Imparfait or passé composé

MaartenC1 Kwiziq Q&A super contributor

Imparfait or passé composé

Not the prime purpose of the lesson - but in the examples, why is 'you have been lying' the English translation of «tu as menti» (passé composé) rather than tu mentais (imparfait)? If the English translation was  'you lied' I would understand, as that implies an episode that is finished, but in English 'you have been lying' leaves open ' for a long time' and 'and you still are' scenarios - that is the sense that it could be ongoing and it is unclear when it started. The translation has me questioning (again) what further I need to understand to grasp the nuances of this past tense distinction.

Asked 3 years ago
CécileKwiziq team memberCorrect answer

Hi Maarten,

After some discussion with colleagues, I have changed the English for, 

‘tu as menti’ 

to -

to whom you lied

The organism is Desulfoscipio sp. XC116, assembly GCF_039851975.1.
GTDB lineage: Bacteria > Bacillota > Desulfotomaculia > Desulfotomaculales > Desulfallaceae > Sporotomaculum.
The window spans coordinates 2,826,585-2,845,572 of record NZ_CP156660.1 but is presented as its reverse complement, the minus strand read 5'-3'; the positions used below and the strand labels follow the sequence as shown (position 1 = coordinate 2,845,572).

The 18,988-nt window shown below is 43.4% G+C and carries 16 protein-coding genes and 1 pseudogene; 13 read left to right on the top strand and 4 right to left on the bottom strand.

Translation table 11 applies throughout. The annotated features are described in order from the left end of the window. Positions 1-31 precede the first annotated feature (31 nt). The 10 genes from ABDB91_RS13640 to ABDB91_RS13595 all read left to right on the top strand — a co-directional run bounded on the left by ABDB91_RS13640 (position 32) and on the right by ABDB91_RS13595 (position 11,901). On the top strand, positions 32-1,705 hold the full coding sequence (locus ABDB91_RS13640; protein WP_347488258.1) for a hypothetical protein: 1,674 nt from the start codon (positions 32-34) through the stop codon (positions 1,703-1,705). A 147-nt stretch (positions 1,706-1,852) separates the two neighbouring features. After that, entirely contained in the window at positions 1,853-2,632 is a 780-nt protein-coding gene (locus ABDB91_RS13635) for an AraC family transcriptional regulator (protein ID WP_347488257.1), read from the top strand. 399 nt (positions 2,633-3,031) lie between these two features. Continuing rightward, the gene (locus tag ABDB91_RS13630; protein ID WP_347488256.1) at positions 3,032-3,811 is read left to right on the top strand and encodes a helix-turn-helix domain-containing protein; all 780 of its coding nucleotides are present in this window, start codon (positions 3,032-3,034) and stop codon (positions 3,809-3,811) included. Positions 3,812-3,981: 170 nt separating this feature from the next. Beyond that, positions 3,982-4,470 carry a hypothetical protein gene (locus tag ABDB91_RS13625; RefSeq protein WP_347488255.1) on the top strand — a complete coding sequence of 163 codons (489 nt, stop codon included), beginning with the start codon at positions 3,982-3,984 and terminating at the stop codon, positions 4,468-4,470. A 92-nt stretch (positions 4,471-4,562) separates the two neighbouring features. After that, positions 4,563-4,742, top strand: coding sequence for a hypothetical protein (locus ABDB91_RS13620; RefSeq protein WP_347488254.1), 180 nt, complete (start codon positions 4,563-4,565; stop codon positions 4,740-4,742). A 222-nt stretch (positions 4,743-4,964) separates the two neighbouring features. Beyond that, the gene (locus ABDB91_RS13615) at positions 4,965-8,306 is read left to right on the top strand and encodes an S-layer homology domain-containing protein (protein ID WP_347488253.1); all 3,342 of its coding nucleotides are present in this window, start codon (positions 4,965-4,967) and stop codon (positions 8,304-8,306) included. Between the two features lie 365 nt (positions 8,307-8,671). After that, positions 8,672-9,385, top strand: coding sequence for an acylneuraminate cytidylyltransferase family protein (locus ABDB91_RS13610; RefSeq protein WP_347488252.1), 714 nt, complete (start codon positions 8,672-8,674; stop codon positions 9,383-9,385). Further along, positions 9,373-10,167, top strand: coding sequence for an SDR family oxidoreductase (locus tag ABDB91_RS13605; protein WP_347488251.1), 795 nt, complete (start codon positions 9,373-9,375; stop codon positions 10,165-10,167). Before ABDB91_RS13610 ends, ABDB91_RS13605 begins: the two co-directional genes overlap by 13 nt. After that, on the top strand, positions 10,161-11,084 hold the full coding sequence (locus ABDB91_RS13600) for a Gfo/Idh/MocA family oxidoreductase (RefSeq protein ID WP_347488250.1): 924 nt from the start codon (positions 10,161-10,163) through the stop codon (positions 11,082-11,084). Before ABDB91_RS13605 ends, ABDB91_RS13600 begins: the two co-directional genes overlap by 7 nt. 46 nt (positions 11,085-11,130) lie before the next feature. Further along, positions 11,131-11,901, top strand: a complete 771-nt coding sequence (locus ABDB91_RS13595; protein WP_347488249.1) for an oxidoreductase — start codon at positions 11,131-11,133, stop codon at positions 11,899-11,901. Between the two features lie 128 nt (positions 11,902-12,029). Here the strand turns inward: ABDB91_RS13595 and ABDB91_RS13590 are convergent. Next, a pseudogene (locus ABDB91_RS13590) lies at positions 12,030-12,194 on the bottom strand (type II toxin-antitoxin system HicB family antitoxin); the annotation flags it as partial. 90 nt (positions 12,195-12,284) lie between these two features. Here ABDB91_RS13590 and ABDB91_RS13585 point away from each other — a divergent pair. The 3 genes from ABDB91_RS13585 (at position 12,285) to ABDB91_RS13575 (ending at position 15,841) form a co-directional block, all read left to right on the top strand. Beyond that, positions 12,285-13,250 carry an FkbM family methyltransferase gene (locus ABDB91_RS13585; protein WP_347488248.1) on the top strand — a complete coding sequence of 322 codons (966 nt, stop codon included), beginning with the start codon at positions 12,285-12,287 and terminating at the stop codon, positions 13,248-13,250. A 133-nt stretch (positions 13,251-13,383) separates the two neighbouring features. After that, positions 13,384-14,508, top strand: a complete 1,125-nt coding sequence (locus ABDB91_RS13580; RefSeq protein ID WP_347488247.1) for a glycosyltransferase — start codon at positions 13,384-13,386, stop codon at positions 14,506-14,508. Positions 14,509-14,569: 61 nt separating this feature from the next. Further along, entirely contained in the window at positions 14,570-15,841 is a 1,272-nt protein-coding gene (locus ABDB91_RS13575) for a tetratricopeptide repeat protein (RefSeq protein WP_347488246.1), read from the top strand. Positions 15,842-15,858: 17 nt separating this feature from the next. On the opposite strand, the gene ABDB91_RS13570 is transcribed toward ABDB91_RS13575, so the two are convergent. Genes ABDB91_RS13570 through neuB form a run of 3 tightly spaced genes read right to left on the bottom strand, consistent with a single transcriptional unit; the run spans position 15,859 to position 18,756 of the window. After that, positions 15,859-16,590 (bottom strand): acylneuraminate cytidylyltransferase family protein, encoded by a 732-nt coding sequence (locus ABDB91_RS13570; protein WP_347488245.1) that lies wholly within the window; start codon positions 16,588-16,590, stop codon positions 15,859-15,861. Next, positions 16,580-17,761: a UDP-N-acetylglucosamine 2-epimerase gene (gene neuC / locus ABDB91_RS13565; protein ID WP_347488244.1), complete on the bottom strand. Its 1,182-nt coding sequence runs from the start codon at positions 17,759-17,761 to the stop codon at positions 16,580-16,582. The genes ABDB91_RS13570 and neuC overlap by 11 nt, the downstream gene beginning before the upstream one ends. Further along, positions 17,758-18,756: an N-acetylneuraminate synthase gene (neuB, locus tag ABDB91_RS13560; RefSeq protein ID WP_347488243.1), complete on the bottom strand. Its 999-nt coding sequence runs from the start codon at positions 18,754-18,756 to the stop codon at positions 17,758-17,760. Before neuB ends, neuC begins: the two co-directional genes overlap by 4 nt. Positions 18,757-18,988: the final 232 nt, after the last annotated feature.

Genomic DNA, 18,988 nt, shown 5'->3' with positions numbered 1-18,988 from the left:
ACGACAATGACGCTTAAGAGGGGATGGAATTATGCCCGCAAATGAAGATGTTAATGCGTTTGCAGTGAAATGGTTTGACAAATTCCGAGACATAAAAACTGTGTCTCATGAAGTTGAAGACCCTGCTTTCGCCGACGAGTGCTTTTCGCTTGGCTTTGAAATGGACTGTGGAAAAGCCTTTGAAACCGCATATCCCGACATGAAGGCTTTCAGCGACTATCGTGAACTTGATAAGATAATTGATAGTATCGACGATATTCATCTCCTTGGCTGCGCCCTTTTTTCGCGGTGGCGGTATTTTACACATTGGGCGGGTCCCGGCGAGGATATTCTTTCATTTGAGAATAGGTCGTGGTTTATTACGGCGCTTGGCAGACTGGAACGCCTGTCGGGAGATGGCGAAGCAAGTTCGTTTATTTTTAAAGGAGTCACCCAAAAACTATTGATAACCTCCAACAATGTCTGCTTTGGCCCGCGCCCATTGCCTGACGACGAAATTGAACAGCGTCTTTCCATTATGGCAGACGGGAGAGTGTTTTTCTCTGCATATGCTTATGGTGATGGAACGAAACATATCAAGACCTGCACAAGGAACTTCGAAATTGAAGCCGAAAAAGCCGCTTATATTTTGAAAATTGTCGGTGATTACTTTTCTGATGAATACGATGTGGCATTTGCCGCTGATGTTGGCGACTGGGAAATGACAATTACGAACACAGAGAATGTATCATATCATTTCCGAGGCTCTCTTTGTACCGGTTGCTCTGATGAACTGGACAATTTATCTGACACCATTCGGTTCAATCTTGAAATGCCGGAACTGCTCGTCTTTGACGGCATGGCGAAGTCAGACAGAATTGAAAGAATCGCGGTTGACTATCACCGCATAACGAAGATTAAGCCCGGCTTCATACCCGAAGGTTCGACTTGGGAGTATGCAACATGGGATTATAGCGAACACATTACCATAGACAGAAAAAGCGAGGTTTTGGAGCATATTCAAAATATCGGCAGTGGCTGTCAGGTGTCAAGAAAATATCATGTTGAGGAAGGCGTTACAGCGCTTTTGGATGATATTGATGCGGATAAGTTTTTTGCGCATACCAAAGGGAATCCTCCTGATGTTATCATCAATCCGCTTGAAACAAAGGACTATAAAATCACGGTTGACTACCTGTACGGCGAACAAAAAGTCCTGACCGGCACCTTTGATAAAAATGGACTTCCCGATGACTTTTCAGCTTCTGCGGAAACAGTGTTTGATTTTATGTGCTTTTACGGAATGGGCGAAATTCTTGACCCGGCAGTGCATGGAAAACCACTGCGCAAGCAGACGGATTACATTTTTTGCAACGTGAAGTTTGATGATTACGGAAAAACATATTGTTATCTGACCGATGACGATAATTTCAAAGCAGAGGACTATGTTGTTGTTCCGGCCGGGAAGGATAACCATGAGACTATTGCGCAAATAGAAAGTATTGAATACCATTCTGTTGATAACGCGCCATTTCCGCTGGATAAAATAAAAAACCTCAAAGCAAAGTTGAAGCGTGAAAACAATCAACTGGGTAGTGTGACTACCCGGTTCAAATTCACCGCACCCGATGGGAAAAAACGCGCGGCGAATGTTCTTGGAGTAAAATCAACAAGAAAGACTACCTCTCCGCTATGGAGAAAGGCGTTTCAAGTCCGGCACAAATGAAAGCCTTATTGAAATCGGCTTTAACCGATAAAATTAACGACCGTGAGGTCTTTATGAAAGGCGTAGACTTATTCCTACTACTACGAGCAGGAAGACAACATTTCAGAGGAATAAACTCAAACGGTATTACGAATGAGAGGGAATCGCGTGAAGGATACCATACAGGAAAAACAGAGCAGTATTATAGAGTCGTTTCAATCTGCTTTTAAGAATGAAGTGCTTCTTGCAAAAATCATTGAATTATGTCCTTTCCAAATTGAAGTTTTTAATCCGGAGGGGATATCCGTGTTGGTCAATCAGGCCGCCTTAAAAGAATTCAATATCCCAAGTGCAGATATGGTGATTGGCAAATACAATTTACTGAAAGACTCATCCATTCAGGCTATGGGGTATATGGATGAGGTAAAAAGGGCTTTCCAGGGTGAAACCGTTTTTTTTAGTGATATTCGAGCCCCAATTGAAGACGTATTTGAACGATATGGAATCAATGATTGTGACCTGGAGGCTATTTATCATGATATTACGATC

as it is clearly referring to an event in the past.

Imparfait or passé composé

Not the prime purpose of the lesson - but in the examples, why is 'you have been lying' the English translation of «tu as menti» (passé composé) rather than tu mentais (imparfait)? If the English translation was  'you lied' I would understand, as that implies an episode that is finished, but in English 'you have been lying' leaves open ' for a long time' and 'and you still are' scenarios - that is the sense that it could be ongoing and it is unclear when it started. The translation has me questioning (again) what further I need to understand to grasp the nuances of this past tense distinction.

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